I. Growth Hormone and Its Receptor: State of the Art.- 1. Growth Hormone: A Current Perspective.- 2. Probing and Designing Growth Hormone-Receptor Interactions.- 3. Human Growth Hormone Binding Proteins: Regulation and Physiological Significance.- 4. Ovarian Prolactin Receptors and Their Placental Ligands.- 5. Regulatory Actions of Testosterone on Pulsatile Growth Hormone Secretion in the Human: Studies Using Deconvolution Analysis.- 6. Growth Hormone and IGF-I as Anabolic Partitioning Hormones.- II. Pubertal, Menstrual, Gestational, and Menopausal Adaptation.- 7. Growth Hormone Secretory Dynamics During Puberty.- 8. Impact of Growth Hormone on the Timing and Progression of Puberty: How Are Growth and Sexual Maturation Linked?.- 9. Role of Growth Hormone in the Promotion of Linear Skeletal Growth.- 10. Growth Hormone Economy in Normally Cycling Women.- 11. Gestational Physiology of the Growth Hormone Gene Family.- 12. Growth Hormone Economy in Menopausal Women: Effects of Age.- 13. Growth Hormone Economy in Hypogonadism: Effects of Sex Steroids.- III. Growth Hormone: The Ovarian Connection.- 14. Ovary as a Site of Growth Hormone Reception and Action.- 15. Ovarian IGF System: Interface with the Gonadotropic and Somatotrophic Axes.- 16. Is the Intraovarian IGF System a Mediator of Growth Hormone Action?.- 17. Evidence for a Role of Growth Hormone-Insulin-Like Growth Factor System in the Polycystic Ovary Syndrome (PCOS).- 18. Evidence Against a Role for the Growth Hormone-Insulin-Like Growth Factor System in the Polycystic Ovary Syndrome.- IV. Potential Utility of Growth Hormone in Clinical Reproductive Medicine.- 19. Diagnosing Growth Hormone Deficiency in Adults.- 20. Growth Hormone Delivery, Dosing, and Pharmacokinetics in Adults.- 21. Role of Growth Hormone Therapy in Turner Syndrome.- 22. Role of Growth Hormone in the Treatment of Postmenopausal Osteoporosis.- V. Potential Utility of Growth Hormone in Ovulation Induction.- 23. Evidence for the Utility of Growth Hormone in the Enhancement of Ovulation.- 24. Evidence Against the Utility of Growth Hormone in the Enhancement of Ovulation.- Author Index.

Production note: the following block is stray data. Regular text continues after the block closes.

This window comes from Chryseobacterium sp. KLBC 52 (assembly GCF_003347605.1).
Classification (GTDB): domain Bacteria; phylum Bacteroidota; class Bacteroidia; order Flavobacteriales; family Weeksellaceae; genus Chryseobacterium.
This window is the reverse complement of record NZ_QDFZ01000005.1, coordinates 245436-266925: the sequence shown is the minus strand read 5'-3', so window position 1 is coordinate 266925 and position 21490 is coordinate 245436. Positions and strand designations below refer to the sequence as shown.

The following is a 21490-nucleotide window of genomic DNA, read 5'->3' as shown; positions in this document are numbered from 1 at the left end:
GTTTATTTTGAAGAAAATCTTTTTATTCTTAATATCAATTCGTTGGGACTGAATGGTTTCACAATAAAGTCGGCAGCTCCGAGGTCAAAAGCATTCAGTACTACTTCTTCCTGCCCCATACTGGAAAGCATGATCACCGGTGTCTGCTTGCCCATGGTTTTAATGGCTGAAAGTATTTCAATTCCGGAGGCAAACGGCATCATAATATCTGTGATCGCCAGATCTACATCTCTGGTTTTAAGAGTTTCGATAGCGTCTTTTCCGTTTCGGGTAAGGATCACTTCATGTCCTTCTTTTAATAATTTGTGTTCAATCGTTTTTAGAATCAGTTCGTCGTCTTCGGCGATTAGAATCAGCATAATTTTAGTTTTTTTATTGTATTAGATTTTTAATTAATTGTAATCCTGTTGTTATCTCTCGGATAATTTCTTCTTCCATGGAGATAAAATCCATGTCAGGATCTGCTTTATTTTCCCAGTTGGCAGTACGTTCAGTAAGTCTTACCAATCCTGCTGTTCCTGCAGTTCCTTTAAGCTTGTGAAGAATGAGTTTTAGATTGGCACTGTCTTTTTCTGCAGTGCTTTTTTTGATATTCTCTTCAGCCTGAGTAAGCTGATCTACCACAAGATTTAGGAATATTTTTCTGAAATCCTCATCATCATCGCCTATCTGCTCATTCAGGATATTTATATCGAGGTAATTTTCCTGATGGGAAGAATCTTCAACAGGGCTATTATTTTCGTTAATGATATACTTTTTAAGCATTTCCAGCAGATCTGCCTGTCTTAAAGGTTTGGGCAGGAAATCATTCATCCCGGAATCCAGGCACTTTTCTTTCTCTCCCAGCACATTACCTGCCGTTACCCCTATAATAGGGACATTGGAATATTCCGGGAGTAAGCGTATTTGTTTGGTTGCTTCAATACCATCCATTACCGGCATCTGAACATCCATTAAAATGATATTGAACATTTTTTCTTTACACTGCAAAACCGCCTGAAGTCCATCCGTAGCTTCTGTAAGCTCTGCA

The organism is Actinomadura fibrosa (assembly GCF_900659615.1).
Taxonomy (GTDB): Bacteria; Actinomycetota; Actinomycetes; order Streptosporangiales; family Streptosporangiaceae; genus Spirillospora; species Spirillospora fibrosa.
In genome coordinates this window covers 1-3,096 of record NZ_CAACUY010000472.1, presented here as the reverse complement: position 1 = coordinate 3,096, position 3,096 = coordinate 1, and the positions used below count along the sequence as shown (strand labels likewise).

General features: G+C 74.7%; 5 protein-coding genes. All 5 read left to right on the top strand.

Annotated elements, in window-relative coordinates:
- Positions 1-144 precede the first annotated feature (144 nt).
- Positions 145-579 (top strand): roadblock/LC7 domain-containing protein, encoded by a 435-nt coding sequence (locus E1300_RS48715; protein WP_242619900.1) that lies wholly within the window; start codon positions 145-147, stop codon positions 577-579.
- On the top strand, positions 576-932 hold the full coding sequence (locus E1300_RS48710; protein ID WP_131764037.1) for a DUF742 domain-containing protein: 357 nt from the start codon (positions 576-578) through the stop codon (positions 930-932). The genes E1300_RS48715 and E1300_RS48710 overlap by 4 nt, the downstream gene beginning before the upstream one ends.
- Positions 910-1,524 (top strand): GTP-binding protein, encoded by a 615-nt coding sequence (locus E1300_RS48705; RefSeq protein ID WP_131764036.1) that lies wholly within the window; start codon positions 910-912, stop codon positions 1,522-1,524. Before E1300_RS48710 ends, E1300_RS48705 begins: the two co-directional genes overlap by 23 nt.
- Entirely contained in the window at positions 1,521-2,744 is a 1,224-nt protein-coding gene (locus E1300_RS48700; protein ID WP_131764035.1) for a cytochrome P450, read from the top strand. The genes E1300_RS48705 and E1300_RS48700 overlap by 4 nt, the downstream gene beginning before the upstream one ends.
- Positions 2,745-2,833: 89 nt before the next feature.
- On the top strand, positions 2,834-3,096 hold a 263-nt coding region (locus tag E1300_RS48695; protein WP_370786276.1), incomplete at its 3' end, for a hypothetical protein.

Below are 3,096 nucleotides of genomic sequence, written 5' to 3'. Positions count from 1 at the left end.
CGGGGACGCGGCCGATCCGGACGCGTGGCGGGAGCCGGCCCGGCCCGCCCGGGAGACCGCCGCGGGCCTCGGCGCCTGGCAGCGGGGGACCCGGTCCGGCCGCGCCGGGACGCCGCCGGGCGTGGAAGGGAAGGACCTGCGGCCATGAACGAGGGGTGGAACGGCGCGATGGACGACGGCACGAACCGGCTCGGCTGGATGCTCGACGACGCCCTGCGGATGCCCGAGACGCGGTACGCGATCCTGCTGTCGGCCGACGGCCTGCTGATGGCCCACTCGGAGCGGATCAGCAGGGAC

For many years now, our understanding of the somatotrophic and reproduc tive axes has evolved essentially independently, both fields of study reaching a highly advanced, although far from complete, level of under standing. Along the way, however, it became apparent that in some circumstances the reproductive and somatotrophic axes may be inter dependent. Inklings to this effect were at times feeble and at other times more convincing. Among those inklings are the clinical recognition by pediatric endocrinologists of the apparent association between isolated GH deficiency and delayed puberty, as well as of the apparent permissive, pUberty-promoting property of GH. Equally important is a body of experi mental studies establishing the ovary of multiple species as a site of GH reception and action. Arguing against an essential role for GH in the reproductive process is the observation that individuals who have GH resistance of the Laron variety are fertile arid that isolated GH deficiency does not constitute an absolute barrier to the attainment of sexual maturation and fertility. The intraovarian insulin-like growth factor (IGF) hypothesis proposes that IGFs may serve as amplifiers of gonadotropin action. Although the dependence of intraovarian IGFs on systemic GH action has never been unequivocally demonstrated, that leap of faith has often been made. The intraovarian IGF hypothesis serves as the rationale for the adjunctive use of GH in the induction of ovulation.
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